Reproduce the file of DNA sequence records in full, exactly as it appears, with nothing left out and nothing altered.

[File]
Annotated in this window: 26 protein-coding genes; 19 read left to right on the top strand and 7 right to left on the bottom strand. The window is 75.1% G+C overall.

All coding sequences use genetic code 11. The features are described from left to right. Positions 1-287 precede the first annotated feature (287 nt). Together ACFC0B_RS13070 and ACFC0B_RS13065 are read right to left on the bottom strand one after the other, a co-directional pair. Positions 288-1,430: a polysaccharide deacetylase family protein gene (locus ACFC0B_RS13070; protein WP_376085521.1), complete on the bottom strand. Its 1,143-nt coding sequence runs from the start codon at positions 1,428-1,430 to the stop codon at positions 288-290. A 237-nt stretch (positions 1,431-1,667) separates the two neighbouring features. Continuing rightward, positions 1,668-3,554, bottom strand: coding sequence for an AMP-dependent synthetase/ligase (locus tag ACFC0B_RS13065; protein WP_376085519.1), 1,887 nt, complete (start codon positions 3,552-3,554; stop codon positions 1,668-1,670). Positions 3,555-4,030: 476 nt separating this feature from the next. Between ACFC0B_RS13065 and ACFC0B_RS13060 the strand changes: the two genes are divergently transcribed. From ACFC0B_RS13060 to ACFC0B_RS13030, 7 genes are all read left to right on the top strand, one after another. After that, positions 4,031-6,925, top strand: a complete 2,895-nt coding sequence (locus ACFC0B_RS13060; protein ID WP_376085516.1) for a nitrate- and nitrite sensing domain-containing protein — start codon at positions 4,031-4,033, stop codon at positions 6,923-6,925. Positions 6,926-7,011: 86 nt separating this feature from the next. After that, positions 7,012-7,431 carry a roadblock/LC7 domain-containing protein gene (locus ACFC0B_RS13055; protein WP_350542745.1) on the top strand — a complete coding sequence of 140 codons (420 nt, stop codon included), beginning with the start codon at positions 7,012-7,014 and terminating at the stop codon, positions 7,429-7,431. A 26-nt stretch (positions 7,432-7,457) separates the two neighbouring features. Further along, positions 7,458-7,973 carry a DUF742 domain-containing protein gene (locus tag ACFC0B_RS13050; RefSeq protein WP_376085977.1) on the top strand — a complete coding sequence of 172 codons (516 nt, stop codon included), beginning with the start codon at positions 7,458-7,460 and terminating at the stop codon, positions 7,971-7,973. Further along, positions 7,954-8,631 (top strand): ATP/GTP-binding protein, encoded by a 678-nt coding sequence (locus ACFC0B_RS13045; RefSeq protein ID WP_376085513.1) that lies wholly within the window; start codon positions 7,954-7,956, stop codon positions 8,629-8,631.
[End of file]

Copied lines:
Annotated in this window: 26 protein-coding genes; 19 read left to right on the top strand and 7 right to left on the bottom strand. The window is 75.1% G+C overall.

All coding sequences use genetic code 11. The features are described from left to right. Positions 1-287 precede the first annotated feature (287 nt). Together ACFC0B_RS13070 and ACFC0B_RS13065 are read right to left on the bottom strand one after the other, a co-directional pair. Positions 288-1,430: a polysaccharide deacetylase family protein gene (locus ACFC0B_RS13070; protein WP_376085521.1), complete on the bottom strand. Its 1,143-nt coding sequence runs from the start codon at positions 1,428-1,430 to the stop codon at positions 288-290. A 237-nt stretch (positions 1,431-1,667) separates the two neighbouring features. Continuing rightward, positions 1,668-3,554, bottom strand: coding sequence for an AMP-dependent synthetase/ligase (locus tag ACFC0B_RS13065; protein WP_376085519.1), 1,887 nt, complete (start codon positions 3,552-3,554; stop codon positions 1,668-1,670). Positions 3,555-4,030: 476 nt separating this feature from the next. Between ACFC0B_RS13065 and ACFC0B_RS13060 the strand changes: the two genes are divergently transcribed. From ACFC0B_RS13060 to ACFC0B_RS13030, 7 genes are all read left to right on the top strand, one after another. After that, positions 4,031-6,925, top strand: a complete 2,895-nt coding sequence (locus ACFC0B_RS13060; protein ID WP_376085516.1) for a nitrate- and nitrite sensing domain-containing protein — start codon at positions 4,031-4,033, stop codon at positions 6,923-6,925. Positions 6,926-7,011: 86 nt separating this feature from the next. After that, positions 7,012-7,431 carry a roadblock/LC7 domain-containing protein gene (locus ACFC0B_RS13055; protein WP_350542745.1) on the top strand — a complete coding sequence of 140 codons (420 nt, stop codon included), beginning with the start codon at positions 7,012-7,014 and terminating at the stop codon, positions 7,429-7,431. A 26-nt stretch (positions 7,432-7,457) separates the two neighbouring features. Further along, positions 7,458-7,973 carry a DUF742 domain-containing protein gene (locus tag ACFC0B_RS13050; RefSeq protein WP_376085977.1) on the top strand — a complete coding sequence of 172 codons (516 nt, stop codon included), beginning with the start codon at positions 7,458-7,460 and terminating at the stop codon, positions 7,971-7,973. Further along, positions 7,954-8,631 (top strand): ATP/GTP-binding protein, encoded by a 678-nt coding sequence (locus ACFC0B_RS13045; RefSeq protein ID WP_376085513.1) that lies wholly within the window; start codon positions 7,954-7,956, stop codon positions 8,629-8,631.